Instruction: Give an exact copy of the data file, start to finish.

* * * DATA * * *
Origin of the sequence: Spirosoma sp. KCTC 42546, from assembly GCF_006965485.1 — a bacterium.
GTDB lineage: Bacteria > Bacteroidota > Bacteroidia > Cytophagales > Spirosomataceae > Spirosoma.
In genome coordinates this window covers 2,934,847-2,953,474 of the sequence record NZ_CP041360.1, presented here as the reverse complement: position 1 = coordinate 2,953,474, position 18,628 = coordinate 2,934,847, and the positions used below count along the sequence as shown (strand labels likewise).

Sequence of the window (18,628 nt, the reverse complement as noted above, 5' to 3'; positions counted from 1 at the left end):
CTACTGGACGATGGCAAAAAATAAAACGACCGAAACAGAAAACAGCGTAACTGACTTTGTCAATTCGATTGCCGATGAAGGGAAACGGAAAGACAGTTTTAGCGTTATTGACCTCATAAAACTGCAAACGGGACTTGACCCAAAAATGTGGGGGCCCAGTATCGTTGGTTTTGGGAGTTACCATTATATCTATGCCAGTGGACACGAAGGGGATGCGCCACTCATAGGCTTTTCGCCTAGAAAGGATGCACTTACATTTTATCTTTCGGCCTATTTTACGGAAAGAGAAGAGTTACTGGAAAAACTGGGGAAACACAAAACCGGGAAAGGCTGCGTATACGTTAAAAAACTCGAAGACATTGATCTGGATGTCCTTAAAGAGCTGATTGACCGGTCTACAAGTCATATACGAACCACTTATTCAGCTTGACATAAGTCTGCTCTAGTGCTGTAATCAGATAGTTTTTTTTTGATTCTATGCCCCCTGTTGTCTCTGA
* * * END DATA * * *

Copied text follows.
Origin of the sequence: Spirosoma sp. KCTC 42546, from assembly GCF_006965485.1 — a bacterium.
GTDB lineage: Bacteria > Bacteroidota > Bacteroidia > Cytophagales > Spirosomataceae > Spirosoma.
In genome coordinates this window covers 2,934,847-2,953,474 of the sequence record NZ_CP041360.1, presented here as the reverse complement: position 1 = coordinate 2,953,474, position 18,628 = coordinate 2,934,847, and the positions used below count along the sequence as shown (strand labels likewise).

Sequence of the window (18,628 nt, the reverse complement as noted above, 5' to 3'; positions counted from 1 at the left end):
CTACTGGACGATGGCAAAAAATAAAACGACCGAAACAGAAAACAGCGTAACTGACTTTGTCAATTCGATTGCCGATGAAGGGAAACGGAAAGACAGTTTTAGCGTTATTGACCTCATAAAACTGCAAACGGGACTTGACCCAAAAATGTGGGGGCCCAGTATCGTTGGTTTTGGGAGTTACCATTATATCTATGCCAGTGGACACGAAGGGGATGCGCCACTCATAGGCTTTTCGCCTAGAAAGGATGCACTTACATTTTATCTTTCGGCCTATTTTACGGAAAGAGAAGAGTTACTGGAAAAACTGGGGAAACACAAAACCGGGAAAGGCTGCGTATACGTTAAAAAACTCGAAGACATTGATCTGGATGTCCTTAAAGAGCTGATTGACCGGTCTACAAGTCATATACGAACCACTTATTCAGCTTGACATAAGTCTGCTCTAGTGCTGTAATCAGATAGTTTTTTTTTGATTCTATGCCCCCTGTTGTCTCTGA